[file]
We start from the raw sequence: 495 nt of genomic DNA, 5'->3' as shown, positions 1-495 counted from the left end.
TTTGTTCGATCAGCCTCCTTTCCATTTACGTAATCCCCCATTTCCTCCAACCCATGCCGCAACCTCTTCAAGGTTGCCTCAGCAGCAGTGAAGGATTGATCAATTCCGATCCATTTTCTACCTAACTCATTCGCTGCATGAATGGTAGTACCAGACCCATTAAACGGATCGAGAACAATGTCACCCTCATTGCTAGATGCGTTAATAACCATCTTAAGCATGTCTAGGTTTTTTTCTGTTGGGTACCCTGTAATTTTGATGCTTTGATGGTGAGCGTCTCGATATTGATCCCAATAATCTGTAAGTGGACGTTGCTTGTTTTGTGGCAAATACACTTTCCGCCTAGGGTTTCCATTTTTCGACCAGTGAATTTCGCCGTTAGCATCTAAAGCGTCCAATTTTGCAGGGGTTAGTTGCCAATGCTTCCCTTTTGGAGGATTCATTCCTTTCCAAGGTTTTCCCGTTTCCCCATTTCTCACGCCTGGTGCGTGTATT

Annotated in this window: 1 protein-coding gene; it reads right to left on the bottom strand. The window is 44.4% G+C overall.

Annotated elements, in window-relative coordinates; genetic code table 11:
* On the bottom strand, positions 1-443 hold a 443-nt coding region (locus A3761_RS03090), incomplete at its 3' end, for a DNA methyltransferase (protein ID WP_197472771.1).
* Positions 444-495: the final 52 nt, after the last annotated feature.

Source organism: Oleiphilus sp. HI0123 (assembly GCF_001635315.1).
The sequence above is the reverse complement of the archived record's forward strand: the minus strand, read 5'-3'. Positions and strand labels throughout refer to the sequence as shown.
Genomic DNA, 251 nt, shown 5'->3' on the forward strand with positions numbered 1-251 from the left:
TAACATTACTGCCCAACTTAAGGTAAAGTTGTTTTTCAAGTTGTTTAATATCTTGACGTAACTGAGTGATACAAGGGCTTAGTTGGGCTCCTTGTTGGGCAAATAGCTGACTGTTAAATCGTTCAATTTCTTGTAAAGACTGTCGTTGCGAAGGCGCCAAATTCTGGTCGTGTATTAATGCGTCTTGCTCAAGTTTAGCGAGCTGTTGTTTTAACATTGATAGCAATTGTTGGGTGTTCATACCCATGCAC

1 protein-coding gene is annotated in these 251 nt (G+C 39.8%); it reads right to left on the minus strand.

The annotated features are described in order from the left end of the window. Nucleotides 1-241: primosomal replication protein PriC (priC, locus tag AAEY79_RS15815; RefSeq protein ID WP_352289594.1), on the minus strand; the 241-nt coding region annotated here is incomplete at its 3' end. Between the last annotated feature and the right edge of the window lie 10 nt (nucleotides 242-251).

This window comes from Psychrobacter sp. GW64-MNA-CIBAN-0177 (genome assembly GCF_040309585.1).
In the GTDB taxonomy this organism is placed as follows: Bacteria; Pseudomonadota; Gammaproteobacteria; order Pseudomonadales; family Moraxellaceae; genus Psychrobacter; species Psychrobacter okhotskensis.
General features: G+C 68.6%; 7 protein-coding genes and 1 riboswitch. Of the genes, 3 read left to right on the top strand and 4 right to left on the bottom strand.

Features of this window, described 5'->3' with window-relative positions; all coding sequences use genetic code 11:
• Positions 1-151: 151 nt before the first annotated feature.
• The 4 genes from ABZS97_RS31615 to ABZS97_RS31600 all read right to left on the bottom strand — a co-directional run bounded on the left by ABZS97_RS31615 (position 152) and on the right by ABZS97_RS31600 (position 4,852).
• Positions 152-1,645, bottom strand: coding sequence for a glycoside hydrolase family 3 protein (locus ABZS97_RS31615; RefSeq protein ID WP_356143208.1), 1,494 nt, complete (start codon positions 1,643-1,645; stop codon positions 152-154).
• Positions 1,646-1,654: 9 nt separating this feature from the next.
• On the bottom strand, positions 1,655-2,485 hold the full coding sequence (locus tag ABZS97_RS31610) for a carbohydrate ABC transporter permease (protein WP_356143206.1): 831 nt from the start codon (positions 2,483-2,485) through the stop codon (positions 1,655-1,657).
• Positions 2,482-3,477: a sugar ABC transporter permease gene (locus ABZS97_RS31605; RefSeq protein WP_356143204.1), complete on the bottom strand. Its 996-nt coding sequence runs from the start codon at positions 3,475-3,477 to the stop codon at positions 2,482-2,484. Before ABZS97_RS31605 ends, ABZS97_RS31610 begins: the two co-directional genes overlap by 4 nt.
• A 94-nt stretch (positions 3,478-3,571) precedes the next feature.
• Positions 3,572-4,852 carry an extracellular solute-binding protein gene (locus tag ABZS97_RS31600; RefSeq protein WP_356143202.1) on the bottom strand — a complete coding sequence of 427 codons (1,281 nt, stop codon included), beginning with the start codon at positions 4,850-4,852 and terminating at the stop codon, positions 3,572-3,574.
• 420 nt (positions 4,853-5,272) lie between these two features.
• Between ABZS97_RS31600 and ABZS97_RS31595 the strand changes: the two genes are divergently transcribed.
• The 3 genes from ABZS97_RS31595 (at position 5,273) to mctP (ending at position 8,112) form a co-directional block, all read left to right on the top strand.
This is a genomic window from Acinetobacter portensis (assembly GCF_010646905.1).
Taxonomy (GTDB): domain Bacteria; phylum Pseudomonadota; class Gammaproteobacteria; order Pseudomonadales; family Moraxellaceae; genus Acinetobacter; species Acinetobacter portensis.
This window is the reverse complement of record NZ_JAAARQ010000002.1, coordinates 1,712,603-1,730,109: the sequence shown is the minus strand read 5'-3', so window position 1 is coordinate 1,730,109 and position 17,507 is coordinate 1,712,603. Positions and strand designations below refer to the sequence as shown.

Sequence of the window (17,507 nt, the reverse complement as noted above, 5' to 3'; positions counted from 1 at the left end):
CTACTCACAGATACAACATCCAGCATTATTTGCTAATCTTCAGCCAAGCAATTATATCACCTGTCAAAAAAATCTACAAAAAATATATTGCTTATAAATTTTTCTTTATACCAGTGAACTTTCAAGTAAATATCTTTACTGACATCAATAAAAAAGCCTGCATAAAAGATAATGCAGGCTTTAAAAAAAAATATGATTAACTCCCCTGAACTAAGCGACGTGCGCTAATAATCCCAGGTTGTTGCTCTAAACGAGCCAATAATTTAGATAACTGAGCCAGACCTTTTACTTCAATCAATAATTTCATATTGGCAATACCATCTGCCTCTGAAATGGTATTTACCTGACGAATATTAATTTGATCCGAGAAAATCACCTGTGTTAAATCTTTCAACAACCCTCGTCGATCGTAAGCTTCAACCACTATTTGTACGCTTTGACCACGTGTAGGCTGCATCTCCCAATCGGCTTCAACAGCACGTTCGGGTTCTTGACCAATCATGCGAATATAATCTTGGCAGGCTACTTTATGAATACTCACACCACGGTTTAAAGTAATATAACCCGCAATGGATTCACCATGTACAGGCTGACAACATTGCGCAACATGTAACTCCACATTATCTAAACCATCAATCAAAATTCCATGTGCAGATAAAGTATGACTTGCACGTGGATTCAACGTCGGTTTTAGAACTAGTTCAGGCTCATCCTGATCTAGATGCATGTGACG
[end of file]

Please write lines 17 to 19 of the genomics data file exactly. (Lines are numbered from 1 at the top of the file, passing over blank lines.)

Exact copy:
• Positions 1-151: 151 nt before the first annotated feature.
• The 4 genes from ABZS97_RS31615 to ABZS97_RS31600 all read right to left on the bottom strand — a co-directional run bounded on the left by ABZS97_RS31615 (position 152) and on the right by ABZS97_RS31600 (position 4,852).
• Positions 152-1,645, bottom strand: coding sequence for a glycoside hydrolase family 3 protein (locus ABZS97_RS31615; RefSeq protein ID WP_356143208.1), 1,494 nt, complete (start codon positions 1,643-1,645; stop codon positions 152-154).